Dienes' & Perner's proposals are discussed in relation to the distinction between explicit and implicit systems of thinking. Evans and Over (1996) propose that explicit processing resources are required for hypothetical thinking, in which mental models of possible world states are constructed. Such thinking requires representations in which the individuals' propositional attitudes including relevant beliefs and goals are made fully explicit.
This authoritative and lively exploration of the theories of contemporary feminism covers all the major variants of feminist political thought from the "traditional" schools of the women's movement-particularly radical, liberal, and socialist-to today's postmodern texts. Feminist Theory Today examines the epistemological challenge from critical legal theory and postmodernist thought; the divergences within, as well as between, feminist schools; and the protests from women marginalized by the feminist movement, including those who are lesbian and those who are black. It also interrogates (...) the dialectic equality and difference and reconceptualizes this pervasive tenet of feminist thought. Author Judith Evans documents the changes in socialist feminism from its revolutionary origins to its current focus on modifying liberal democratic forms. Students and teachers of women's studies, sociology, and political theory will find this an authoritative and lively exploration of the theories of contemporary feminism. It is also essential reading for anyone seeking to understand why the women's movement is as it is today. (shrink)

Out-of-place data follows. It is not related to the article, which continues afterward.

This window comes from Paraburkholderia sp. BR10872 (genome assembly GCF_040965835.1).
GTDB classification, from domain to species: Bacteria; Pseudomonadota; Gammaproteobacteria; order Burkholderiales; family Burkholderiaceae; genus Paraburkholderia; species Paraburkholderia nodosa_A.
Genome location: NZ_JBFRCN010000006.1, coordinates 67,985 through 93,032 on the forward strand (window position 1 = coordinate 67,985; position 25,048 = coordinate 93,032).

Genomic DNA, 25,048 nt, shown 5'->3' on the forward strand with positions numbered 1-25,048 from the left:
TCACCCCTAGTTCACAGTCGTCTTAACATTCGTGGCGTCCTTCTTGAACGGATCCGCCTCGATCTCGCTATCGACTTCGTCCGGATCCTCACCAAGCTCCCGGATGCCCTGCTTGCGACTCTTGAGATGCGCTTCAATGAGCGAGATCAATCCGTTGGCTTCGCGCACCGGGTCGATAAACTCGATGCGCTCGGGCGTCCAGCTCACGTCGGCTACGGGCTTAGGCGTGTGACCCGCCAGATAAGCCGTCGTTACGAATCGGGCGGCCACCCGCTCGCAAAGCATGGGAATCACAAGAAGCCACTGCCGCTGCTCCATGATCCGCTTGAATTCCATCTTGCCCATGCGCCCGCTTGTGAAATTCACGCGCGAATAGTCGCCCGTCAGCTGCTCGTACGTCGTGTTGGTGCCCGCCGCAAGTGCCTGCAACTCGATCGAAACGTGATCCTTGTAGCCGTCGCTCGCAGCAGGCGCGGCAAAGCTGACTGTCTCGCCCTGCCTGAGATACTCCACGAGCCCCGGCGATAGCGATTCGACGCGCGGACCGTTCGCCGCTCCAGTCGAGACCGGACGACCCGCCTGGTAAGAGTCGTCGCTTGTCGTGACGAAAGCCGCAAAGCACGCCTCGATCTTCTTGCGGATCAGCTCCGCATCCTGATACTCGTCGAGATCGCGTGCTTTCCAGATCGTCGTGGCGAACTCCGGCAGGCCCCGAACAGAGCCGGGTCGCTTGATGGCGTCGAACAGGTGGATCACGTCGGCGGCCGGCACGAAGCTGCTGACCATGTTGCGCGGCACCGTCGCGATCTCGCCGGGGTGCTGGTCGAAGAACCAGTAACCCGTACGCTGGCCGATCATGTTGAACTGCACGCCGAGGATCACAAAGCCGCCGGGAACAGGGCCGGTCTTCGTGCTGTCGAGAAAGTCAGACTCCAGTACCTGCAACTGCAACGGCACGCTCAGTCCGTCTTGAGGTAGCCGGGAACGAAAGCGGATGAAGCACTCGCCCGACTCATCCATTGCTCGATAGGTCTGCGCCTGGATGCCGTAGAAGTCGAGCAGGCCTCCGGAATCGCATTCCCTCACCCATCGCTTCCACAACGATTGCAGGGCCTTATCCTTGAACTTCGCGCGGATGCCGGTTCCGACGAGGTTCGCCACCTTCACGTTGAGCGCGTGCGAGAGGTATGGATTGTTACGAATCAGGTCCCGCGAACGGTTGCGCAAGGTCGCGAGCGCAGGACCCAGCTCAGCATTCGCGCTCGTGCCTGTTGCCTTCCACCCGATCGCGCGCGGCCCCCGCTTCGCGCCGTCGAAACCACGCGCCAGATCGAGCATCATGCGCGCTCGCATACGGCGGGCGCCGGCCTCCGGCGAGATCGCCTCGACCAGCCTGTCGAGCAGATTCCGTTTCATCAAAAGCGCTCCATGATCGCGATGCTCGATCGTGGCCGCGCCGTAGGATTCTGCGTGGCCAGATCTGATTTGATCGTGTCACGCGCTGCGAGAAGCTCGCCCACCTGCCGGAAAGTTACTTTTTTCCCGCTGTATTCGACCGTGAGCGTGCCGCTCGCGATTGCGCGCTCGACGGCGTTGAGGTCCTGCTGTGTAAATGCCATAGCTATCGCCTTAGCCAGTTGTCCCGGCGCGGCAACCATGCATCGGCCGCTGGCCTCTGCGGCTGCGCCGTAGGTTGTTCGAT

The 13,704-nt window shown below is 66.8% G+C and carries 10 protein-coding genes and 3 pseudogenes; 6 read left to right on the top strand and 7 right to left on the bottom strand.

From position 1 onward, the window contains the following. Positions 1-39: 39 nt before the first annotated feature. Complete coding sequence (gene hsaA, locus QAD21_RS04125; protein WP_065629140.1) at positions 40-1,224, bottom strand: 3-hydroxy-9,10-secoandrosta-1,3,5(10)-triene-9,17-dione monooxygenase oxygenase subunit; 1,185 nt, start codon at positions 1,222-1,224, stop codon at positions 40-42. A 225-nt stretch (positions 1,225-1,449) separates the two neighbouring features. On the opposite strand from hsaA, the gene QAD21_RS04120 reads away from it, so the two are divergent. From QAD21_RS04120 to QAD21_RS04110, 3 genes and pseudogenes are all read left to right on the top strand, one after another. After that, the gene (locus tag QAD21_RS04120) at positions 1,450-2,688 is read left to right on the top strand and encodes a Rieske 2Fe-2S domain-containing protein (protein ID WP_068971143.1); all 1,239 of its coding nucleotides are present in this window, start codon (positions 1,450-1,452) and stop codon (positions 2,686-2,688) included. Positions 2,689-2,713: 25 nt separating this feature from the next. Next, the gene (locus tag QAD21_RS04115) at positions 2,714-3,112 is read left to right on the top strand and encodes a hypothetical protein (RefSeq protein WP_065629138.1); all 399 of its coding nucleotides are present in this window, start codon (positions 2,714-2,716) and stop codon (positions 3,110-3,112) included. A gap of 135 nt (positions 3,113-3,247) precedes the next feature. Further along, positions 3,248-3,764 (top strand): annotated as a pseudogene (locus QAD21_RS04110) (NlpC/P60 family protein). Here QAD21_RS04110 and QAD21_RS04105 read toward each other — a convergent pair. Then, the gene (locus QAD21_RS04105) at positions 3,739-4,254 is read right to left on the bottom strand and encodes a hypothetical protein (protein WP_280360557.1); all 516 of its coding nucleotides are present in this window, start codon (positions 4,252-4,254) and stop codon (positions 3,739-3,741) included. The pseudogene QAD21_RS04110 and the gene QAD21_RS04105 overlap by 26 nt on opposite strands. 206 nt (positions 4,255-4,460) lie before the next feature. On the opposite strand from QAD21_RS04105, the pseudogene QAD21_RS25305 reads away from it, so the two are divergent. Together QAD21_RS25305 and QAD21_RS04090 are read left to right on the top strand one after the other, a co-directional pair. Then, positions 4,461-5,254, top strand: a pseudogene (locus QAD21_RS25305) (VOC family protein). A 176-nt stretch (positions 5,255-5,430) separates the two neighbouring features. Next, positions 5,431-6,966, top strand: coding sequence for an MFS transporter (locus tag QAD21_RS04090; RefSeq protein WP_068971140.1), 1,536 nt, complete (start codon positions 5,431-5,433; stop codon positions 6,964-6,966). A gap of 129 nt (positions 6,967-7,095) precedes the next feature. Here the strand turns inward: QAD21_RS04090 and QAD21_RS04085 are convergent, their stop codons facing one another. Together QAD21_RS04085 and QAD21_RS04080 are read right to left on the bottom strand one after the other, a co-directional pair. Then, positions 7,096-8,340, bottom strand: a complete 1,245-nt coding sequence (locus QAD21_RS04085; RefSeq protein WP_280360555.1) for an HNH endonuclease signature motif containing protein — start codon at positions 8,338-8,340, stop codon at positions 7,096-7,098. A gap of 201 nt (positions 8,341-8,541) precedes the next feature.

Introductions to the theory of knowledge are plentiful, but none introduce students to the most recent debates that exercise contemporary philosophers. Ian Evans and Nicholas D. Smith aim to change that. Their book guides the reader through the standard theories of knowledge while simultaneously using these as a springboard to introduce current debates. Each chapter concludes with a “Current Trends” section pointing the reader to the best literature dominating current philosophical discussion. These include: the puzzle of reasonable disagreement; the (...) so-called “problem of easy knowledge”; the intellectual virtues; and new theories in the philosophy of language relating to knowledge. Chapters include discussions of skepticism, the truth condition, belief and acceptance, justification, internalism versus externalism, epistemic evaluation, and epistemic contextualism. Evans and Smith do not merely offer a review of existing theories and debates; they also offer a novel theory that takes seriously the claim that knowledge is not unique to humans. Surveying current scientific literature in animal ethology, they discover surprising sophistication and diversity in non-human cognition. In their final analysis the authors provide a unified account of knowledge that manages to respect and explain this diversity. They argue that animals know when they make appropriate use of the cognitive processes available to animals of that kind, in environments within which those processes are veridically well-adapted. _Knowledge_ is a lively and accessible volume, ideal for undergraduate and post-graduate students. It is also set to spark debate among scholars for its novel approaches to traditional topics and its thoroughgoing commitment to naturalism. (shrink)